Department of Parks, Recreation and Marine partner with private company to develop new El Dorado Dog Park

<strong>The proposed El Dorado Dog Park that staff at the Department of Parks, Recreation and Marine recommended to the Parks and Recreation Commission Nov. 10.</strong>
Athena Mekis
Staff Writer

In a continuous and difficult effort to find the ideal location for an off-leash dog park in the El Dorado East Regional Park, 4th District Councilmember Patrick O’ Donnell hosted a “Let’s Meet for the Mutts” community meeting in the proposed parking lot of the new El Dorado Dog Park (EDDP) Nov. 6.
“Our objective is to get educated on the proposals,” O’Donnell said at the meeting.
Opposing comments made at the meeting by residents and members of the El Dorado Nature Center (EDNC), the El Dorado Audubon Society, the Long Beach Community Gardens (Gardens) and Friends of El Dorado Dog Park (Friends) (the nonprofit organization that will fund the dog park) demonstrated the difficult process of designing the new EDDP. The Parks, Recreation and Marine Department (PRM) has been hosting meetings to address potential impacts and gather feedback since March 2011, according to the PRM staff report. A list of pros and cons for each proposed site can be seen in that report.
The PRM’s two main concerns are replacing public park space for limited park space and developing in an underdeveloped area, according to the PRM staff report.
Staff at the PRM developed three possible sites, but after much opposition, they developed and recommended a fourth possible site to the Parks and Recreation Commission (Commission) at the El Dorado Park West Community Center’s Senior Center Library Nov. 10 where the Commission made a decision on the new EDDP.
According to the PRM staff report, the newest site satisfies many concerns of those opposed.
The fourth site, the Tree Farm site, is their leading option because it does not border the Gardens, the EDNC or the Opossum Patch picnic area, and it turns an undeveloped area into a utilized city asset.
The Tree Farm option was created “within the last week,” according to Bob Livingstone, the PRM’s head of staff for the EDDP.
“The process is moving too fast,” Phil Peterson, resident and previous supervisor of Outdoor Recreation in 1967, said at the “Meet for the Mutts” meeting.
About 50 people filled out and submitted comment cards at the community meeting to voice their opinions before the Commission made its final decision. Last Thursday, the commission unanimously voted to use the Tree Farm site.

Friends of El Dorado Dog Park
“[Friends is] one of the first private companies to pay to improve a city asset,” Livingstone said. “Because the City doesn’t have the budget to do that.”
The City is requiring that Friends fund, develop and maintain the EDDP for three years, according to the PRM staff report.
Main costs for the dog park include ground cover, trees, possible irrigation lines, path development, and fencing. All of the proposed sites will charge for parking lot use.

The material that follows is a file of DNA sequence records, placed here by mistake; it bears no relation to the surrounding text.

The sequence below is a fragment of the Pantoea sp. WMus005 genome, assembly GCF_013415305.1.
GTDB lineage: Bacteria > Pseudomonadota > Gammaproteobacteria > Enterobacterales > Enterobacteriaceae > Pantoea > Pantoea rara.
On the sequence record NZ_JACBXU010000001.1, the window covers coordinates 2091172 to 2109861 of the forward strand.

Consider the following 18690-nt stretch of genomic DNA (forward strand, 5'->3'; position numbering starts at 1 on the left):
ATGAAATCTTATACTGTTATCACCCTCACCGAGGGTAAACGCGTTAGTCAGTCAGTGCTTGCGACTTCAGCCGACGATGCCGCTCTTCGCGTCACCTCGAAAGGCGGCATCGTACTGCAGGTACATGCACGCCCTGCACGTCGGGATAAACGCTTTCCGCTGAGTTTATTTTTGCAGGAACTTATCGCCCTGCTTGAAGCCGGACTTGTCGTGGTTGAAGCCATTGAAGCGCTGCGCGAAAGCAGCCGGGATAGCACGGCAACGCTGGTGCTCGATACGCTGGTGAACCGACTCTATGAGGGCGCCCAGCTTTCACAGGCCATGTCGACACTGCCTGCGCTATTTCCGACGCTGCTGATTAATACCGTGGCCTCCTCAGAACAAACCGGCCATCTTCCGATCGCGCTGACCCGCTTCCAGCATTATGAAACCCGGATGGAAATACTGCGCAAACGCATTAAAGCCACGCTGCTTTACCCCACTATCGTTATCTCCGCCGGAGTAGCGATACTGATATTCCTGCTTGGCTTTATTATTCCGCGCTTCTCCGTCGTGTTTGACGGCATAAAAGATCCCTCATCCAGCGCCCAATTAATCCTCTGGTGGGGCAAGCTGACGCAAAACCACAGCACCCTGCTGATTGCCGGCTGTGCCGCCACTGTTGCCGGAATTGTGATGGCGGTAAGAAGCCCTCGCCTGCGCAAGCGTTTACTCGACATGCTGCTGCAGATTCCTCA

According to the PRM staff report: “Friends listed certain goals for the potential park, including sufficient size for both a large and small dog area, sufficient room for parking, ability to consider grass rather than decomposed granite at their own expense, relative proximity to existing restroom facilities and the ability to add future amenities like drinking fountains, shade structures, trees, stationary play or exercise equipment, restrooms and dog-wash stations at their own expense.”

Members of the Garden are concerned that dog urine and feces would affect their soil.
In opposition, Dr. Greg Perault, Health Board commissioner and owner of Cats and Dogs Animal Hospital, has “no concerns about parasites from dog urine or feces contaminating the Garden if there is proper grading and drains,” according to the PRM staff report. Wild animal urine and feces are more of a concern. He recommends El Dorado Regional Park East Area 2 site for location and existing grass areas.
Linda Warren, a volunteer at the Nature Center, said that she and others at the EDNC are concerned about disturbing the bird population, which includes the endangered species Least Bell’s Vireo. She would like the EDDP to be developed at the El Dorado Regional Park East Area 2 site.
“If it bothers even one person, then [the Commission] should move [the proposed site] to another spot,” Warren said.
In opposition, Diana Lejins, founder of the Animal Rights Coalition, said that she hikes along the EDNC trail once a week and has noticed a decline in the bird population, which she attributes to the animal shelter near the EDNC. Therefore, the negative effects of dogs in the area have already taken place. Lejins would like the EDDP to be developed at the El Dorado Regional Park East Area 2 site.
According to the PRM staff report, the EDNC is also concerned that large birds could kill small dogs, that maintenance of the dog park will wane after the mandated three years of private funding, and that there will be insufficient parking especially during annual events.
Dr. Margaret Lee, shelter veterinarian of the Long Beach Animal Care Services, recommends El Dorado Regional Park Area ll as an ideal location and distance from the shelter.
<strong>Bob Livingston, the Parks, Recreation and Marine Department’s head of staff for the El Dorado Dog Park, explained the pros and cons of the four proposed dog park sites.</strong>

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